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BISHKEK, Kyrgyzstan – On Feb. 27, 2014, as Russian euphoria over the successful seizure of Crimea was nearing its peak, the Kyrgyz nationalist group Kalys held a protest outside the U.S. embassy, saying they opposed what they called the Western gay agenda and a recent Human Rights Watch report criticizing the treatment of gays by Kyrgyz police.
They burned the portrait of a local ethnic Ukrainian activist who had been vocal in his support of Ukraine's anti-Russia “Maidan” movement, called him a “gay activist,” and called on Kyrgyzstan's parliament to take up a law banning “gay propaganda.”
That protest, with its interweaving of the cultural and geopolitical, opened the most recent front in the new Cold War between Russia and the West. A month later, Kyrgyzstan's parliament introduced a law to ban “gay propaganda.” Six months earlier MPs had already taken up another law on “foreign agents.” Both laws were copied nearly verbatim from Russian legislation adopted in 2012 and 2013. “This is really Russia's influence,” said Amir, an LGBT rights activist in Bishkek who asked to be identified only by his first name, echoing the opinion of most liberals here. “I'm sure they're connected.”
Neither law has passed. Both are still very slowly winding their way through the legislative process. And both could be subject to a veto by President Almazbek Atambayev, who so far has refused to say how he'll act if the laws make it through parliament. But questions remain: Has all this been orchestrated by Russia behind the scenes? Or has Russia merely been a reactionary inspiration?
Two and a half decades after gaining independence, many post-Soviet states are grappling with issues of identity as they navigate their way through an intimidating complex of strong currents: the disappointing fruits of democratic and capitalist reforms, a resurgent Russia, the emergence of an Internet-borne global culture and the reemergence of pre-Soviet forms of religion and traditional values. All of these have come together with particular strength in the battle over Kyrgyzstan's values.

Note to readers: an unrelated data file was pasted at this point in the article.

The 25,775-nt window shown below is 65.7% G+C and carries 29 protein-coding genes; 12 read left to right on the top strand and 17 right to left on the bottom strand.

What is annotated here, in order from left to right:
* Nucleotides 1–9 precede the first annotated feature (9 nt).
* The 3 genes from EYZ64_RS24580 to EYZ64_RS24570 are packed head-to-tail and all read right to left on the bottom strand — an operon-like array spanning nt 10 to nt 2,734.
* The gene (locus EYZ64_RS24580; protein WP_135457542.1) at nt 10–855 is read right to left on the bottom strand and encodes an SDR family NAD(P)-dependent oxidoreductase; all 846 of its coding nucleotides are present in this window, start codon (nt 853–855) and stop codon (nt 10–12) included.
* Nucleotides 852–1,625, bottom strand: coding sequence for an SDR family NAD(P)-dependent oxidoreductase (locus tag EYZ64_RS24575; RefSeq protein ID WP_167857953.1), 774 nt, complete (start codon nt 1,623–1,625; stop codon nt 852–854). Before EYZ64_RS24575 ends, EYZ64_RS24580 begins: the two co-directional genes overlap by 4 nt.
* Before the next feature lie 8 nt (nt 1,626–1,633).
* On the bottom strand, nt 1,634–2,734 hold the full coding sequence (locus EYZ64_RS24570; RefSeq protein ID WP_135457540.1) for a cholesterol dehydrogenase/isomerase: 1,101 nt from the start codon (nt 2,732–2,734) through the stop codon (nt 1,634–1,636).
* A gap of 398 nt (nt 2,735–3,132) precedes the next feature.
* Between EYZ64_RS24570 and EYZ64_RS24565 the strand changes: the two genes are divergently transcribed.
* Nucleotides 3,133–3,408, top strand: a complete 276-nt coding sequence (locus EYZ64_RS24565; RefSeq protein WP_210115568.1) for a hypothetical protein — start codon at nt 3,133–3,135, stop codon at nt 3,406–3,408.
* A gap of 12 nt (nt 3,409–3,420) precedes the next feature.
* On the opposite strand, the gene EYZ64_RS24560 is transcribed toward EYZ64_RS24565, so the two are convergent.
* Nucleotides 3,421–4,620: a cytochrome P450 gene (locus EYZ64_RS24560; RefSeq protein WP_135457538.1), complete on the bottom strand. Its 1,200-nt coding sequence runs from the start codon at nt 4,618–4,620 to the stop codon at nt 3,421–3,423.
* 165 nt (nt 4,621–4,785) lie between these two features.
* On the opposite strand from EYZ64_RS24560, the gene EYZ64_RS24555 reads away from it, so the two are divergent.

A former beacon
After the collapse of the Soviet Union, tiny impoverished Kyrgyzstan became, somewhat improbably, a beacon of democratic progress in Central Asia. In the early days of independence it was often referred to as the “Switzerland of Central Asia,” both for its gorgeous alpine scenery and its somewhat European-style governance.
At the same time, it became one of the U.S.'s closest partners in Central Asia. American humanitarian and democracy-promotion groups found Bishkek a relatively welcome home in a region where autocrats regularly cracked down on civil society. And after the Sept. 11 attacks, Kyrgyzstan agreed to host a U.S. air base staffed by around 1,400 American service members, which served as a transit center for American and allied troops entering or leaving Afghanistan, as well as a base for refueling aircraft serving planes in Afghan airspace.